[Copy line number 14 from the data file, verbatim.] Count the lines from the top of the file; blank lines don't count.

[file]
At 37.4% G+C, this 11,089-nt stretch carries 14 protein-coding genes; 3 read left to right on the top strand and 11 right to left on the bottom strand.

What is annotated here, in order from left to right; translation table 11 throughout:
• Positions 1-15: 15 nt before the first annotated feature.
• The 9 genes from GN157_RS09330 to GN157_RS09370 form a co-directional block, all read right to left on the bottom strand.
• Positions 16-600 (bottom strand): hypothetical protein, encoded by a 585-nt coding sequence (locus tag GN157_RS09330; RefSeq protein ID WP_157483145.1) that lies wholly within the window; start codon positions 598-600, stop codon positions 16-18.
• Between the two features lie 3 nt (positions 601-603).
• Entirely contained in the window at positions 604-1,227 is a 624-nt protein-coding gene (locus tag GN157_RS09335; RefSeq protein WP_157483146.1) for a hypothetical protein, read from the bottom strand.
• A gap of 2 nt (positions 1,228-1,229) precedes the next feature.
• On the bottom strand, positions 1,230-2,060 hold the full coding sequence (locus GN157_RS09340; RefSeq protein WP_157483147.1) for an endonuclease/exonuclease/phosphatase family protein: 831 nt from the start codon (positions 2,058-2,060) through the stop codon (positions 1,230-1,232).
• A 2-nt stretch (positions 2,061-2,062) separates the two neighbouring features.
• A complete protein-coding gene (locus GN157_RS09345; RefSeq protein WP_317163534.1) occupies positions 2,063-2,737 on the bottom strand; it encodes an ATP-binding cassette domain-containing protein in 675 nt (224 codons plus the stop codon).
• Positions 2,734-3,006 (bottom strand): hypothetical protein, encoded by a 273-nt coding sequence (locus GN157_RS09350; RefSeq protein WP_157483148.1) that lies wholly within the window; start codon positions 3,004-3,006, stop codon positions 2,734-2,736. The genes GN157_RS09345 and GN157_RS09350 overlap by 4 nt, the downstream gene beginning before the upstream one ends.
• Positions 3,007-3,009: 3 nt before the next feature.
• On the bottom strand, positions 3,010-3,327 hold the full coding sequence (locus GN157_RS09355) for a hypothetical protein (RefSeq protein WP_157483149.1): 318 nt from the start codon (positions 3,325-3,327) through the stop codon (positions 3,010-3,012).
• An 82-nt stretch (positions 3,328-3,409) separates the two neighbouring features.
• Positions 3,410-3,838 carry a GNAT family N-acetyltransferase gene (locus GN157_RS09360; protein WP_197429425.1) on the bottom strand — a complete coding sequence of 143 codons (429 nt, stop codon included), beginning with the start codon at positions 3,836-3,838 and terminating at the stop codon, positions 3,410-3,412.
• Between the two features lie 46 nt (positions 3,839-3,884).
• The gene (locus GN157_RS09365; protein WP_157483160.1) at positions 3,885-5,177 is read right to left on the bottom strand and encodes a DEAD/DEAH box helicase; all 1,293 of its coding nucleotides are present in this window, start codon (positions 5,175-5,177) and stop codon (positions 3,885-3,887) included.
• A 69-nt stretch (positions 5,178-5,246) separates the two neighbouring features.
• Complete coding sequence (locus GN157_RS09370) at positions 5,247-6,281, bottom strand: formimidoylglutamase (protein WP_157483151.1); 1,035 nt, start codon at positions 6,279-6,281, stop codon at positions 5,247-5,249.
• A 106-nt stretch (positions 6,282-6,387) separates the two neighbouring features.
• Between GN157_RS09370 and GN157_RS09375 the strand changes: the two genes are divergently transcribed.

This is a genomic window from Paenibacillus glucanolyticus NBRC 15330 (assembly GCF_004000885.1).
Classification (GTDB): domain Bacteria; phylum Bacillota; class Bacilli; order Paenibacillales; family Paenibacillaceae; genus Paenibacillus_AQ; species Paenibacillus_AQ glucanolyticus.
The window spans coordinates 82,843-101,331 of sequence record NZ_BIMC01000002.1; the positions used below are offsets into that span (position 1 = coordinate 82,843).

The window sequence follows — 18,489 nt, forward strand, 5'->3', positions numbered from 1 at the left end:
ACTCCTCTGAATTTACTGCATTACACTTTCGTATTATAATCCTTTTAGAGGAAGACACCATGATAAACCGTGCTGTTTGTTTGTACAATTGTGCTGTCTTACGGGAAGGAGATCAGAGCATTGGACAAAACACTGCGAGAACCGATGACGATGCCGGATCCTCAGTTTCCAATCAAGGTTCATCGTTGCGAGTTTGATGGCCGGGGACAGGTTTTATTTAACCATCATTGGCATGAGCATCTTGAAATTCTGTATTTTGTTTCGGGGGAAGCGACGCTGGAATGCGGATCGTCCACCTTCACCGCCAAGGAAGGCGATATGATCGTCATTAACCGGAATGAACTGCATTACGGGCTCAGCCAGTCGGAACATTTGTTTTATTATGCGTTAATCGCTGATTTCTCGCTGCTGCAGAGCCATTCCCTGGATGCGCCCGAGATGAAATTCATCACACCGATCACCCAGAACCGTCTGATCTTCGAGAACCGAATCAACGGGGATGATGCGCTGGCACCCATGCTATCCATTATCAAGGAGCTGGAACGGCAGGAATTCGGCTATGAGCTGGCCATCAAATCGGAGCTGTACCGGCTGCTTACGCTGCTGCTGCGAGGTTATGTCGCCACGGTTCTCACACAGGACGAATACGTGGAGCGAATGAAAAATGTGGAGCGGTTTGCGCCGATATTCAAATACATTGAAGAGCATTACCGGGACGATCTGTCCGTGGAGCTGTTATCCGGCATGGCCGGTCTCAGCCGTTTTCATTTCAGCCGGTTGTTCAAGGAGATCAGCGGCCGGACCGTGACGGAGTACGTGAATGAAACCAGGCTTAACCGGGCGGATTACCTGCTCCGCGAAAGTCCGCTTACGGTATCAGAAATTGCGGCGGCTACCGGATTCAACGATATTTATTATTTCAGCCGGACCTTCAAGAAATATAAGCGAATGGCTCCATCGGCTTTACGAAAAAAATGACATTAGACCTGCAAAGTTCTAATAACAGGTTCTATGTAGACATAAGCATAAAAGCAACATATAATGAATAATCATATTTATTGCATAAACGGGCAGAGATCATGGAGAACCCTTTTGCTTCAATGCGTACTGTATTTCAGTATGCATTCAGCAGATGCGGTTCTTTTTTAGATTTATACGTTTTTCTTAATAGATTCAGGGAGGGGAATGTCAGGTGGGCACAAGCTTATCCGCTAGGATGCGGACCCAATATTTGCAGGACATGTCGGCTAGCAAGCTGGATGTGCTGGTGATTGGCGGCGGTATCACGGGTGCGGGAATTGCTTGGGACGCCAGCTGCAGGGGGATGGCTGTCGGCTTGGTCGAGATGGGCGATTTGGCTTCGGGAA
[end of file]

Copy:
• On the bottom strand, positions 3,010-3,327 hold the full coding sequence (locus GN157_RS09355) for a hypothetical protein (RefSeq protein WP_157483149.1): 318 nt from the start codon (positions 3,325-3,327) through the stop codon (positions 3,010-3,012).